With the move from ICD-9 to ICD-10 coming quicker and quicker, you need to get up to speed as soon as possible. What are the main differences between the coding systems?…
ICD-9 has been plagued by a lack of specifics, such as similar injuries on opposite limbs having the same code. This reduces effectiveness and has caused confusion on many different levels. ICD-10 will offer a greater degree of specific information in areas such as right versus left, initial or subsequent encounter, and other relevant clinical information. The greater degree of specific information is utilized with a number of different methods, many of which are covered below.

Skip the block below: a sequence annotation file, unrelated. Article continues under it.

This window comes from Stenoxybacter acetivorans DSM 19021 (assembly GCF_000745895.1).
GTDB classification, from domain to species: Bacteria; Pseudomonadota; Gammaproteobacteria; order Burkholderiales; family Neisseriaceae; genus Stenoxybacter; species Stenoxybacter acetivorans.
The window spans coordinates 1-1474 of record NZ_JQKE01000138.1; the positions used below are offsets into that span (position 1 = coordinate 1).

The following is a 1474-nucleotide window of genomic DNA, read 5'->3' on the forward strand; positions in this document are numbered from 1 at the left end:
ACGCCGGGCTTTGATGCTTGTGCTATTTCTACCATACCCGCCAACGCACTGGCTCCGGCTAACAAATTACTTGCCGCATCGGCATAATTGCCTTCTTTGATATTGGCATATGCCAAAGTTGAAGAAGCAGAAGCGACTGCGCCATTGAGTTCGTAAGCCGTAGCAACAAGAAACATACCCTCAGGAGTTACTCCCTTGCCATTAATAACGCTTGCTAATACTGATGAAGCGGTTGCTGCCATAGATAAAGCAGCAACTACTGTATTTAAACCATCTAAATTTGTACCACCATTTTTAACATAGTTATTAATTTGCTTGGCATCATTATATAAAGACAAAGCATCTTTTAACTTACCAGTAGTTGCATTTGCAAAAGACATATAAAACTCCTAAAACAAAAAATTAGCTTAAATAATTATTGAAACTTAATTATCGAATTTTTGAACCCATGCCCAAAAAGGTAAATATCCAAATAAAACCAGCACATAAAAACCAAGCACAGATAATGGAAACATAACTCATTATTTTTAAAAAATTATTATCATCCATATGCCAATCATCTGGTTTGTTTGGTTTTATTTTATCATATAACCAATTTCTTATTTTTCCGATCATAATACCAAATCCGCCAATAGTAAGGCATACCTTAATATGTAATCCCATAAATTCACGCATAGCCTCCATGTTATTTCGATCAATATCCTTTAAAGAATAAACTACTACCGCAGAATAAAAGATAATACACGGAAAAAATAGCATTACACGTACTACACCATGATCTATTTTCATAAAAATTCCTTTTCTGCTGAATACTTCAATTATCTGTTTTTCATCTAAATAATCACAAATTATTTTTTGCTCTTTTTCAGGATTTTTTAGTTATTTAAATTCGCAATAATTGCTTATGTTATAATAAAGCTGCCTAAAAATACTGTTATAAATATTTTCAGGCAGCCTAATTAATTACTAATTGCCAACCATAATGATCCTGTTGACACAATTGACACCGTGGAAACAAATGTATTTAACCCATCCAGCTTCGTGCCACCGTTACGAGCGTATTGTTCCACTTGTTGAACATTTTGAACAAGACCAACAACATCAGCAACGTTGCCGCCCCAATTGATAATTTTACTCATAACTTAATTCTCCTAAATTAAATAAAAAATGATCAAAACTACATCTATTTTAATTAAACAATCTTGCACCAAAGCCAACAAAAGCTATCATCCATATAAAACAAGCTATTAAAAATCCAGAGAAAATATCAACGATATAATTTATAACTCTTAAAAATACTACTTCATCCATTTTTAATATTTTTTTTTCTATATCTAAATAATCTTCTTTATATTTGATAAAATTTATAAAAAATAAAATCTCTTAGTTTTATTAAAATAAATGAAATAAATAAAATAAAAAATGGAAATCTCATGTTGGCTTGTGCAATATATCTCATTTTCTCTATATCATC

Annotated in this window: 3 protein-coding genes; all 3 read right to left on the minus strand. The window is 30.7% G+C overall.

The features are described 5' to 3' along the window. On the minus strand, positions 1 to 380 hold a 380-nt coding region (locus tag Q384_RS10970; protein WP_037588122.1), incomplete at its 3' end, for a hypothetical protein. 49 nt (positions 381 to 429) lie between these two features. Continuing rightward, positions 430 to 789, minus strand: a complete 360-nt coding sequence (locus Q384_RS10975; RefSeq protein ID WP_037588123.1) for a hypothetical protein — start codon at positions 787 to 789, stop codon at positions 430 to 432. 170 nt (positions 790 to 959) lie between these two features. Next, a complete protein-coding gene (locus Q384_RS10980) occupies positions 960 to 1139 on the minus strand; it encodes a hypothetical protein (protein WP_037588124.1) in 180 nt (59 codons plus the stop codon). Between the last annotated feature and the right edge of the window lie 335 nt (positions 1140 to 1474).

Number of Codes
As part of the effort to provide more information, ICD-10 will have roughly 68,000 available codes (with flexibility for adding new ones) in comparison to ICD-9's 13,000 codes and limited space for additions. Codes may be somewhat different than before, so coders will need to understand how to effectively search for codes under the new system.
Length of Code
ICD-10 uses codes that are longer (in some cases) than those of ICD-9, following a basic structure.
- Digit 7 will serve as an extension when necessary, and will be either alphabetic or numeric…
More comments about the ICD-10 implementation from the Twitterverse…
— rlanzara (Richard G. Lanzara) (@rlanzara) Fri Jan 11 2013
ICD-10 could put many small physician practices out of business, coalition contends http://t.co/JmNDYdEt
— GPPMedical (Goldin Peiser&Peiser) (@GPPMedical) Fri Jan 11 2013
The transition from ICD-9 to ICD-10 is going to require some planning and preparation. Don't get caught unprepared!